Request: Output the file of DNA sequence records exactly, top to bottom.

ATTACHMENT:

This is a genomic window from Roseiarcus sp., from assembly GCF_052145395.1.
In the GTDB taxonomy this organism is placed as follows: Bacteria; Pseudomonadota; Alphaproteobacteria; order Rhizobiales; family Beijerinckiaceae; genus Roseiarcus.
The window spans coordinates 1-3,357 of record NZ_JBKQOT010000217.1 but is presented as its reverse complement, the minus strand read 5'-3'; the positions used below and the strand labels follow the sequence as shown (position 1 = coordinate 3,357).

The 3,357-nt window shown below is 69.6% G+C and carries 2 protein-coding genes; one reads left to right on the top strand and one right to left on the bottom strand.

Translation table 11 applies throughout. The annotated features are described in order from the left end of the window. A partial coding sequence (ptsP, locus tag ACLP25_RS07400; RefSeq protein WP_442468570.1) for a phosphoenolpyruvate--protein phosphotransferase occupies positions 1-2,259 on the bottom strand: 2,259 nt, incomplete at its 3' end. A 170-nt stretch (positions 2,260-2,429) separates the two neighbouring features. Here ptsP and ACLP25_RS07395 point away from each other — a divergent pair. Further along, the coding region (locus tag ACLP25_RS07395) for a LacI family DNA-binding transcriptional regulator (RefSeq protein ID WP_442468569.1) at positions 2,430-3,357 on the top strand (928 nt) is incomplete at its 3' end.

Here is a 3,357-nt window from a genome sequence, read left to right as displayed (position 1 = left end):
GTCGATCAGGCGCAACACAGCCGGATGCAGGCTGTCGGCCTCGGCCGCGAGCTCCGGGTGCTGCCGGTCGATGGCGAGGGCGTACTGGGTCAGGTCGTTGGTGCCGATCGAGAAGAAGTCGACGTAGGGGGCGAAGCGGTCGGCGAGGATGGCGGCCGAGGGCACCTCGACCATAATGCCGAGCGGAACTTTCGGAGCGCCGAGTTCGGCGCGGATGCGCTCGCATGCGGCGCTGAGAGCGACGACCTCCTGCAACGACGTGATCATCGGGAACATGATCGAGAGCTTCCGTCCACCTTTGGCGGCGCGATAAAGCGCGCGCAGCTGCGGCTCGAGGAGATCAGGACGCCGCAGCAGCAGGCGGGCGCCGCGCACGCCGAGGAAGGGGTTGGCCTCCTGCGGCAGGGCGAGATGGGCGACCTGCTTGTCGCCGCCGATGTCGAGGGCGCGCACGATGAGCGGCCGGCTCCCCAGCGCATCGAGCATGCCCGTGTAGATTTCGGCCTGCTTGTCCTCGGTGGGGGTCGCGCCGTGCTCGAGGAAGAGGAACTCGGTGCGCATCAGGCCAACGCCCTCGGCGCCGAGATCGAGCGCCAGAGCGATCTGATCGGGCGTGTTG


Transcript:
This is a genomic window from Roseiarcus sp., from assembly GCF_052145395.1.
In the GTDB taxonomy this organism is placed as follows: Bacteria; Pseudomonadota; Alphaproteobacteria; order Rhizobiales; family Beijerinckiaceae; genus Roseiarcus.
The window spans coordinates 1-3,357 of record NZ_JBKQOT010000217.1 but is presented as its reverse complement, the minus strand read 5'-3'; the positions used below and the strand labels follow the sequence as shown (position 1 = coordinate 3,357).

The 3,357-nt window shown below is 69.6% G+C and carries 2 protein-coding genes; one reads left to right on the top strand and one right to left on the bottom strand.

Translation table 11 applies throughout. The annotated features are described in order from the left end of the window. A partial coding sequence (ptsP, locus tag ACLP25_RS07400; RefSeq protein WP_442468570.1) for a phosphoenolpyruvate--protein phosphotransferase occupies positions 1-2,259 on the bottom strand: 2,259 nt, incomplete at its 3' end. A 170-nt stretch (positions 2,260-2,429) separates the two neighbouring features. Here ptsP and ACLP25_RS07395 point away from each other — a divergent pair. Further along, the coding region (locus tag ACLP25_RS07395) for a LacI family DNA-binding transcriptional regulator (RefSeq protein ID WP_442468569.1) at positions 2,430-3,357 on the top strand (928 nt) is incomplete at its 3' end.

Here is a 3,357-nt window from a genome sequence, read left to right as displayed (position 1 = left end):
GTCGATCAGGCGCAACACAGCCGGATGCAGGCTGTCGGCCTCGGCCGCGAGCTCCGGGTGCTGCCGGTCGATGGCGAGGGCGTACTGGGTCAGGTCGTTGGTGCCGATCGAGAAGAAGTCGACGTAGGGGGCGAAGCGGTCGGCGAGGATGGCGGCCGAGGGCACCTCGACCATAATGCCGAGCGGAACTTTCGGAGCGCCGAGTTCGGCGCGGATGCGCTCGCATGCGGCGCTGAGAGCGACGACCTCCTGCAACGACGTGATCATCGGGAACATGATCGAGAGCTTCCGTCCACCTTTGGCGGCGCGATAAAGCGCGCGCAGCTGCGGCTCGAGGAGATCAGGACGCCGCAGCAGCAGGCGGGCGCCGCGCACGCCGAGGAAGGGGTTGGCCTCCTGCGGCAGGGCGAGATGGGCGACCTGCTTGTCGCCGCCGATGTCGAGGGCGCGCACGATGAGCGGCCGGCTCCCCAGCGCATCGAGCATGCCCGTGTAGATTTCGGCCTGCTTGTCCTCGGTGGGGGTCGCGCCGTGCTCGAGGAAGAGGAACTCGGTGCGCATCAGGCCAACGCCCTCGGCGCCGAGATCGAGCGCCAGAGCGATCTGATCGGGCGTGTTG